As reported by Kyodo and posted at Japan Times, the daughter of a long-time anti-nuclear activist who passed on in 1996 has been moved by the Fukushima nuclear catastrophe, and inspired by her mother's lead, to make a documentary film about the ravages of nuclear weapons and nuclear power in Japan and around the world.
Shizuko Sakata was "an ordinary person living in the quiet city of Suzaka, Nagano Prefecture," but moved to warn her fellow townspeople about nuclear dangers, after learning of radioactive pollution from her daughter Yuko, who had moved to the English Channel Islands, immediately downstream from the French radioactive waste reprocessing facility at La Hague.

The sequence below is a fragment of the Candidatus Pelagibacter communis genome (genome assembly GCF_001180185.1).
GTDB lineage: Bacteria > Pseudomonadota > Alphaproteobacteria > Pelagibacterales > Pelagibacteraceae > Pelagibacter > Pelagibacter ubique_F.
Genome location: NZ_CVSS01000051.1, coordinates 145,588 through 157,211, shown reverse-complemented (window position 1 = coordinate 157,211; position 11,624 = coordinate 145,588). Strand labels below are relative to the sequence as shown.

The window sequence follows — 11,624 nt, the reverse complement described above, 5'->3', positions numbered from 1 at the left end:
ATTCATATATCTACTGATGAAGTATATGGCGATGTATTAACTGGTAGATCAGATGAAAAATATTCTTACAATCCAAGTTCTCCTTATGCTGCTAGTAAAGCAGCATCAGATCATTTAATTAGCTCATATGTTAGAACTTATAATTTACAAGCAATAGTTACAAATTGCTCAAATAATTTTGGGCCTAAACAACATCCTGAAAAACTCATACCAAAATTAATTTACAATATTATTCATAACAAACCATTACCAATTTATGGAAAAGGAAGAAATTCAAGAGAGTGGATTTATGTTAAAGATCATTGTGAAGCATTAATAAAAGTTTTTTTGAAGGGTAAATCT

Shizuko Sakata began publishing her own newsletter on nuclear matters in 1977, and handed them out to passersby in Suzaka, asking them "Could you listen to me?" Her many newsletters were collected into a book, entitled Please Listen.
Masako Sakata, Shizuko's daughter and Yuko's sister, is an environmental documentary filmmaker. She has traveled the world to nuclear hot spots, such as the Marshall Islands where the U.S. tested hydrogen bombs, and Kazakhstan, where the U.S.S.R. tested nuclear weapons. She has also traveled to Fukushima a number of times, carrying her mother's old radiation monitor with her.
Her film is entitled "Journey Without End," and will be available in Japanese and English versions.